Ford has an uncanny ability to inhabit the psyche of her characters, navigating their idiosyncrasies as though she’s lived them herself and been comfortable with them for decades. An early example of this is in the book’s first story, “Layla,” the story of a young woman working as a corrections officer in a juvenile treatment facility and struggling with the realization that she will soon be a mother herself. The self-doubt and apprehension of a first pregnancy, juxtaposed against the details of juvenile crime to which she is exposed every day, haunts the mother in ways few of us could conceive of or understand. She vacillates, rightly, tellingly, between an initial rejection of the concept of motherhood (“I never want children. I hate them all.”), to a halting acceptance of the idea (“I’ll keep it if it’s a girl. If it’s a girl, I’ll name it Layla.”), to confronting fears common to most all mothers–what if the kid’s a monster? What if the father leaves? Ford’s deft, confident handling of internal monologue and point of view generates a pervading sense of sympathy and dread and humanity that I, speaking as a parent, find both credible and accurate. What makes the story shine, however, is the kernel of hope that we readers can cling to after the final paragraph has been read. It’s a hope that is neither expressly stated nor ham-handedly implied. Instead, it rests in the thoughts and actions of the protagonist, allowing us a satisfying measure of anticipation amid the gloom.
For the balance of the book, words like “gritty,” “grim,” “stark,” and “bleak,” would be apt descriptors of both actors and actions. The youths populating Ford’s fiction are either victims or the ones doing the victimizing–oftentimes both–and survivors all. Through each of the seven tales stretching across the book’s 190 pages, Ford imbues her narratives with a sly sense of pride, a subtle defiance, an edge of begrudging admiration for the morally stunted perpetrators of lawlessness who must navigate the unwritten rules of poverty and the written rules of society. Nowhere is that better showcased than in my favorite story by far in the collection, “A Marmalade Cat For Jenny.”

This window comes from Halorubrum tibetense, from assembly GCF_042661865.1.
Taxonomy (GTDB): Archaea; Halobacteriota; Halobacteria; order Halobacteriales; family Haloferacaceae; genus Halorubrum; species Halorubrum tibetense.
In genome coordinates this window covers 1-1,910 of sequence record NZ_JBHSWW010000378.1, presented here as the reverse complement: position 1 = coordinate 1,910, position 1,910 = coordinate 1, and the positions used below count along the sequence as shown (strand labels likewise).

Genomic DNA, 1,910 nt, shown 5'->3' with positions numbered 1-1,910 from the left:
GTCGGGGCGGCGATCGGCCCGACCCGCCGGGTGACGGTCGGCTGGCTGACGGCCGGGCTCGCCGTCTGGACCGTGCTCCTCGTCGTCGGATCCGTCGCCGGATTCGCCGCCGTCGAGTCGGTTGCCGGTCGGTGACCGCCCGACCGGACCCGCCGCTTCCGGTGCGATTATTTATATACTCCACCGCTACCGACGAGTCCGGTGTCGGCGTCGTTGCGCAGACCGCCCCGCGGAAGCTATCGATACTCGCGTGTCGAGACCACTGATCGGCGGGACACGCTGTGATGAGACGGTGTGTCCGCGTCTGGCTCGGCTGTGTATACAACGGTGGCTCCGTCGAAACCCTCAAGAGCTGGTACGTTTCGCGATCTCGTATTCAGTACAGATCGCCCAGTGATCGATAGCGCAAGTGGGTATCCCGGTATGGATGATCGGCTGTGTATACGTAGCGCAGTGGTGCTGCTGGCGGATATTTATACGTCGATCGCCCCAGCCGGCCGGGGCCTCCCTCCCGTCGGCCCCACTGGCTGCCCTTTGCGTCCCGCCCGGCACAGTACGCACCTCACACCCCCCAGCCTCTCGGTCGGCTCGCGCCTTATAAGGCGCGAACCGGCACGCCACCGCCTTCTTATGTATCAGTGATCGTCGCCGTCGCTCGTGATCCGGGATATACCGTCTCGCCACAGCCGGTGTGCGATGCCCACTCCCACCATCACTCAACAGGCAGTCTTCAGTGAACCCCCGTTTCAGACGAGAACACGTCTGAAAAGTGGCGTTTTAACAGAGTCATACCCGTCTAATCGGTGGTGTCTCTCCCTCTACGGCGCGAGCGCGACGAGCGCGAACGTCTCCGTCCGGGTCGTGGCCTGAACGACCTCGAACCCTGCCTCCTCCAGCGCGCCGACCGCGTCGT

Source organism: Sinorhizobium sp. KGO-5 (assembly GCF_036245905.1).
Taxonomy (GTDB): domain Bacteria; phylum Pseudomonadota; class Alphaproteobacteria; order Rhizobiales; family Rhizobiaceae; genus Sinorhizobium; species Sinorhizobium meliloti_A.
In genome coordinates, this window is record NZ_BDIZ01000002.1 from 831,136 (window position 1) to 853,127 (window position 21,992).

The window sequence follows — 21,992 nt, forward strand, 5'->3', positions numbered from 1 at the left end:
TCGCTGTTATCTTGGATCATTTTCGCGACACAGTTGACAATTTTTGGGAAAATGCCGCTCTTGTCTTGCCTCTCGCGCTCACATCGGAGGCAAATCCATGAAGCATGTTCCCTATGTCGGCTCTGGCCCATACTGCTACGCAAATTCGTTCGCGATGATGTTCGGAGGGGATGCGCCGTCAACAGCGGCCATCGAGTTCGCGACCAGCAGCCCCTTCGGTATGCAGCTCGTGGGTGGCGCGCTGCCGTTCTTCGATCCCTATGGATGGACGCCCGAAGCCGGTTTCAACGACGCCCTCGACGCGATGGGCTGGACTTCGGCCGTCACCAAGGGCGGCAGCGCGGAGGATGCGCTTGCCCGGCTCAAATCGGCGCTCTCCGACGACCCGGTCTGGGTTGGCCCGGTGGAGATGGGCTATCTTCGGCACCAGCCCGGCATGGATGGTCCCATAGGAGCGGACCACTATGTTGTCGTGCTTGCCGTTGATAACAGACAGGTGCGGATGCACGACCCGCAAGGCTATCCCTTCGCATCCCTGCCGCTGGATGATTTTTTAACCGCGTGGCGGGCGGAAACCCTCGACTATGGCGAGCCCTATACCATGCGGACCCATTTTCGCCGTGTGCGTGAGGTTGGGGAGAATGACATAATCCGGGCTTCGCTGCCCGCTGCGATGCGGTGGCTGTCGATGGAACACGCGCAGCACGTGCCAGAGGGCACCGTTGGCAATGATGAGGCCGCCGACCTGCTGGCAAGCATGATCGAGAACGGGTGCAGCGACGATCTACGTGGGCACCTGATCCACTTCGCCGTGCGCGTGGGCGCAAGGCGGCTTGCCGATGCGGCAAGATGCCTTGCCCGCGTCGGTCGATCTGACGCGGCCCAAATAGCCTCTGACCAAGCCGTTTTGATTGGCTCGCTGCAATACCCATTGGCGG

Where a lesser writer might run with familiar tropes and predictable stereotypes inherent in a story based on child sexual abuse in a mobile home park, Ford feints that way before tearing off in the other direction. “A Marmalade Cat For Jenny,” written in the first person from the perspective of Jenny’s older brother, Scott, is simply masterful. Its narrative arc – with not a misstep from the first word to the last – is precise, haunting, and agonizingly revealed. Ford’s pacing is particularly impressive in this, the second-longest (by page number) of the seven stories in the book, and the longest chronological arc of the book. The story focuses on Jenny, a beautiful and precocious nine-year old who suffers the fate of being loved by all; most inappropriately by her own father. While the catalyst for the story’s conflict may seem tired, the abuse is merely a vehicle for the deeper tragedy, the often overlooked tragedy of life after the abuse. Ford shines in her construction of the triangular relationship between Jenny, her older brother Scott, and Mark, a foster brother to them both and who competes, after a time, for Jenny’s affections.
Spanning at least five years, “A Marmalade Cat For Jenny” never feels too rushed or too slow, and the well-paced unraveling of Jenny’s future is as heartbreaking as it is harrowing. By story’s end, the final half-page delivers an emotional gut-punch on par with any such story I’ve ever encountered. It is the crowning achievement of the book.
I can’t recommend highly enough your interest in this book. Though there are indeed a handful of missteps sprinkled here and there, the fact is they are minor (word choice issues, for example, the faux newspaper story at the end of “runawaybitch13” reads more as fiction and less as journalism, there are minor plot holes here or there) and hardly worthy enough to outweigh the overarching triumph that is Ms. Ford’s grimly satisfying first book. The Poor Children is available tomorrow from Amazon, the publisher’s site, Santa Fe Writer’s Project, and from April L. Ford’s website. With “beach book” season just around the corner, the weight, the import, the challenge of The Poor Children makes it the perfect book to slam shut the door on another year of cabin fever and get yourself ready for all those easy, throwaway stories you’ll breeze through this summer and never remember. I promise you, The Poor Children is a book you won’t so easily forget.